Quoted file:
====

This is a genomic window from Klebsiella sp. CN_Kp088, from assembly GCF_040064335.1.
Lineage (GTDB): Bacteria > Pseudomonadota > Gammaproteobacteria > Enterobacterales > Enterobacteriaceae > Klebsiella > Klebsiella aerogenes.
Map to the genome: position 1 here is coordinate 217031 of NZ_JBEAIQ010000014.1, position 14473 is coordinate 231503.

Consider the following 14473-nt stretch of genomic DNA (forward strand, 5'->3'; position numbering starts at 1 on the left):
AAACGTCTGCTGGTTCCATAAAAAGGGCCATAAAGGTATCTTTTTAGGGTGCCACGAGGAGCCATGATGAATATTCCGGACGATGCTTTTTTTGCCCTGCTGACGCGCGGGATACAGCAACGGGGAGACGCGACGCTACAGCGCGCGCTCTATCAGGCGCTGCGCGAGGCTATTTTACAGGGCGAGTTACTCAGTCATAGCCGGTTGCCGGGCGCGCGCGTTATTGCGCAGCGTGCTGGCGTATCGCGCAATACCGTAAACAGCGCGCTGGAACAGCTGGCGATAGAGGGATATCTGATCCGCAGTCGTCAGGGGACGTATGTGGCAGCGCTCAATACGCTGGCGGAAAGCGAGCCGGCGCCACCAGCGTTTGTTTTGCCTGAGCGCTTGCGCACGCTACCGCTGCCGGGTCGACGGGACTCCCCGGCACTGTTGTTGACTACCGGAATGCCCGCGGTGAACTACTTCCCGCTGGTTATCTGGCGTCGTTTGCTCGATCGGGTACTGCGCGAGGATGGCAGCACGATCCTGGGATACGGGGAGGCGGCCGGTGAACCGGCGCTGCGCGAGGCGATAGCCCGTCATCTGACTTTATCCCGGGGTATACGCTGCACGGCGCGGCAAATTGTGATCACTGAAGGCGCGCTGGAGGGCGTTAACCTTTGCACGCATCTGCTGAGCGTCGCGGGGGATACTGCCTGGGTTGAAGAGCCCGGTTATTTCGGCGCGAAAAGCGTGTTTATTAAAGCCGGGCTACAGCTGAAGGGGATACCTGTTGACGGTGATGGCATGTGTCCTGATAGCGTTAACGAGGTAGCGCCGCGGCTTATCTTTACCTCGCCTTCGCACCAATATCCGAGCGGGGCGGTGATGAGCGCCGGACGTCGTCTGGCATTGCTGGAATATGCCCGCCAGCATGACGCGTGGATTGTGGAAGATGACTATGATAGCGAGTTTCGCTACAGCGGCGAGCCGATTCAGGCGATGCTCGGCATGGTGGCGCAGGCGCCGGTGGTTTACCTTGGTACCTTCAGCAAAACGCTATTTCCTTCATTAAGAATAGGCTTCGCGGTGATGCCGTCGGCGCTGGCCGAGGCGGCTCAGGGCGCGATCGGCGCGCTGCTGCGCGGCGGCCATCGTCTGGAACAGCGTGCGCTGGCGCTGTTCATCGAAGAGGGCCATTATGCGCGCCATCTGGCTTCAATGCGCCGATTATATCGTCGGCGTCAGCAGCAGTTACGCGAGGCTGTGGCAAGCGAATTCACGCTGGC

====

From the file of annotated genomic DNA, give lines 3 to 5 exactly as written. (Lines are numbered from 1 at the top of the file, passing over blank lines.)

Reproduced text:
Map to the genome: position 1 here is coordinate 217031 of NZ_JBEAIQ010000014.1, position 14473 is coordinate 231503.

Consider the following 14473-nt stretch of genomic DNA (forward strand, 5'->3'; position numbering starts at 1 on the left):
AAACGTCTGCTGGTTCCATAAAAAGGGCCATAAAGGTATCTTTTTAGGGTGCCACGAGGAGCCATGATGAATATTCCGGACGATGCTTTTTTTGCCCTGCTGACGCGCGGGATACAGCAACGGGGAGACGCGACGCTACAGCGCGCGCTCTATCAGGCGCTGCGCGAGGCTATTTTACAGGGCGAGTTACTCAGTCATAGCCGGTTGCCGGGCGCGCGCGTTATTGCGCAGCGTGCTGGCGTATCGCGCAATACCGTAAACAGCGCGCTGGAACAGCTGGCGATAGAGGGATATCTGATCCGCAGTCGTCAGGGGACGTATGTGGCAGCGCTCAATACGCTGGCGGAAAGCGAGCCGGCGCCACCAGCGTTTGTTTTGCCTGAGCGCTTGCGCACGCTACCGCTGCCGGGTCGACGGGACTCCCCGGCACTGTTGTTGACTACCGGAATGCCCGCGGTGAACTACTTCCCGCTGGTTATCTGGCGTCGTTTGCTCGATCGGGTACTGCGCGAGGATGGCAGCACGATCCTGGGATACGGGGAGGCGGCCGGTGAACCGGCGCTGCGCGAGGCGATAGCCCGTCATCTGACTTTATCCCGGGGTATACGCTGCACGGCGCGGCAAATTGTGATCACTGAAGGCGCGCTGGAGGGCGTTAACCTTTGCACGCATCTGCTGAGCGTCGCGGGGGATACTGCCTGGGTTGAAGAGCCCGGTTATTTCGGCGCGAAAAGCGTGTTTATTAAAGCCGGGCTACAGCTGAAGGGGATACCTGTTGACGGTGATGGCATGTGTCCTGATAGCGTTAACGAGGTAGCGCCGCGGCTTATCTTTACCTCGCCTTCGCACCAATATCCGAGCGGGGCGGTGATGAGCGCCGGACGTCGTCTGGCATTGCTGGAATATGCCCGCCAGCATGACGCGTGGATTGTGGAAGATGACTATGATAGCGAGTTTCGCTACAGCGGCGAGCCGATTCAGGCGATGCTCGGCATGGTGGCGCAGGCGCCGGTGGTTTACCTTGGTACCTTCAGCAAAACGCTATTTCCTTCATTAAGAATAGGCTTCGCGGTGATGCCGTCGGCGCTGGCCGAGGCGGCTCAGGGCGCGATCGGCGCGCTGCTGCGCGGCGGCCATCGTCTGGAACAGCGTGCGCTGGCGCTGTTCATCGAAGAGGGCCATTATGCGCGCCATCTGGCTTCAATGCGCCGATTATATCGTCGGCGTCAGCAGCAGTTACGCGAGGCTGTGGCAAGCGAATTCACGCTGGC